Missy X

by Gillian Sagansky

I Know All the Interesting People
“Press the second buzzer. We’re one flight up,” says the charming British voice on the other end of the phone. I’m in the heart of Brooklyn and the voice belongs to Ros Okusanya, who I have been communicating with over the last few days to set up a play date/interview with her 12-year-old daughter, Missy. By the time I reach the landing, Missy is there to greet me, holding a rainbow M&M cookie and sipping on a grape-flavored juice box. She’s wearing jeggings and a rainbow T-shirt, her pink-streaked hair pulled back into a ponytail, a yellow Lego piece hanging from her right ear.

“You can have one,” she offers, noticing me eyeing her cookie, bringing over the box of Chips Ahoy. Cookies in hand, Missy X (“the ‘X’ is a kiss!”) leads me to the ultimate crafts table, cluttered with bright crayons, markers, note pads, and stickers. This table is Missy’s office, where she creates for her business Tees by Missy X—a T-shirt and bag line featuring her original drawings of celebrities that she started at age nine, after showing her mother a portrait she drew of Karl Lagerfeld. “I brought it into work to show my colleagues, and everyone said ‘You need to put that on a shirt!’ So we did,” Okusanya recalls. “Then top models saw the T-shirts and started wearing them and then it all just happened.”

Just three years later, Missy is signed to IMG (they plan to take her brand worldwide and represent her as a designer) and has a host of impressive clients—Wiz Khalifa was her first commission, Azealia Banks retweets her, and a number of supermodels can be seen wearing her designs backstage during fashion week. She is currently being courted by some of the biggest names in fashion to feature her drawings on their clothes. She thinks of herself as a designer, less so an artist, and eventually wants to place her illustrations on rings, cups and necklaces. “When I think of an artist I think of Leonardo da Vinci, and other ancient people,” she tells me.

We’re hanging out near her crafts table, flipping through her sketchbook filled with portraits of Donatella Versace, Dolce & Gabbana, and Obama. “Show her your Anna Dello Russo!” calls her mom from across the room. “How do you even know who she is?” I ask, impressed as I am surprised that a 12-year-old would know (or care) who Anna Dello Russo is. “I know all the interesting people—like fashion designers and stuff—because I look through my mother’s magazines,” she explains, pointing to a pile in the corner. “That’s Wiz Khalifa!” she says when we flip to his portrait. “He contacted me and asked me to draw a Bob Marley for him.
I went to his concert VIP and Amber Rose had to move out of the picture,” she says proudly, reliving the memory. And Justin Bieber, who she turned down for a portrait request? “He’s too traditional. You have to be different!”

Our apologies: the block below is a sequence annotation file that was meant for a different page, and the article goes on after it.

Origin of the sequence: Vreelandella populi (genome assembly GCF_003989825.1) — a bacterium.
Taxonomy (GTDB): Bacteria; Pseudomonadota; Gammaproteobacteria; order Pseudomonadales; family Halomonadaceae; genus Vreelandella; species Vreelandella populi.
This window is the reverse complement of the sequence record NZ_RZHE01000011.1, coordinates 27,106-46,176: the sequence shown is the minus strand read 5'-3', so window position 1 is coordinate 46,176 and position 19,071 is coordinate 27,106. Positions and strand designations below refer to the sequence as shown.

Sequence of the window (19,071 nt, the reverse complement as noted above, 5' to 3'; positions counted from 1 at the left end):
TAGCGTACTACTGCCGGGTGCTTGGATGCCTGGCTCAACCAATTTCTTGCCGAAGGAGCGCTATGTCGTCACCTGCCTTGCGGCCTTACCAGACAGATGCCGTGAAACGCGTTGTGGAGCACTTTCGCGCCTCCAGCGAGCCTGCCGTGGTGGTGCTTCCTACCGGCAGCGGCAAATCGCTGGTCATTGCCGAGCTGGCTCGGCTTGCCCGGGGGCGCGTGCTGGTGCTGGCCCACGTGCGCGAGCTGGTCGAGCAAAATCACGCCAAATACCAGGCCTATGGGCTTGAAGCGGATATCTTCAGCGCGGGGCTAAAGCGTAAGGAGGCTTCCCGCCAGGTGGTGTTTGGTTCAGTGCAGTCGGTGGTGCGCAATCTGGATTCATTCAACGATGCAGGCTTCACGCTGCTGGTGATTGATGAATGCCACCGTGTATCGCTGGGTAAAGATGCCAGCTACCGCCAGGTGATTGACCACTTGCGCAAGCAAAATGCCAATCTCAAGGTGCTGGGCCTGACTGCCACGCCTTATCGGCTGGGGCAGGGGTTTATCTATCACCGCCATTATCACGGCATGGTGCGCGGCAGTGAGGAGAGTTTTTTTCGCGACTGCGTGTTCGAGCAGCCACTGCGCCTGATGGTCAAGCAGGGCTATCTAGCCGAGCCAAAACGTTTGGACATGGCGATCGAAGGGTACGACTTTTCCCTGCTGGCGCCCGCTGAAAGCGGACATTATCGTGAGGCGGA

While “different” is a word she most certainly owns, she is also a pre-teen, facing the tribulations and cattiness that come with middle school. “When people found out about what I was doing they were like ‘Oh my god!’ and then they wanted to be my friend,” she says of the kids at school who had teased her before she met success. But Missy is resilient and often escapes into her own world of creativity, Tumblr, and endless collections.

“What are these?” I ask of tiny Japanese toy figurines on her desk. “I have a lot more of them!” she says running into her room and bringing out an entire tub filled to the rim. “What else do you collect?” I ask, intrigued. “I have a bunch of nerd glasses.” Nerd glasses?

She guides me into her room, apologizing for the mess, and brings out a shoebox full of neon-colored non-prescription glasses that we take turns trying on. “But I also love Hello Kitty and Supreme hats,” she says, the glasses now old news, and leads me to a bookcase that houses the masterpieces from both collections.

“Supreme hats—do you skate?”

“YES!” she shrieks, sprinting into the living room to dig up two skateboards that her mother has tucked away. “I almost broke my spine the other day,” she brags, proceeding to mount the board and mimic her fall.

“Want to meet my gecko?” Hmmm…“Well I have two. I’m only going to show you Y-3 [named after Yohji Yamamoto] because the other one bites.” She lets him run loose around her shoulders.

“Well she’s definitely opened up to you,” says Ros, as dinner hour approaches and our play date draws to a close, with Missy performing
a twerk routine for me in her living room. “She learns all of this at school—from god knows who.”

Would she ever draw twerk master Miley? “No.” Missy says. “I don’t know what she’s doing but she’s just too young for whatever it is.” Ah, such wisdom.

Photographer: David Agbodji for Heartofbullstudio.com. Stylist: Georgia Mitropoulos. Hair: Roy Liu. Makeup: U-ki Nakamura for heartofbullstudio.com. Producer: Seona Taylor-Bell.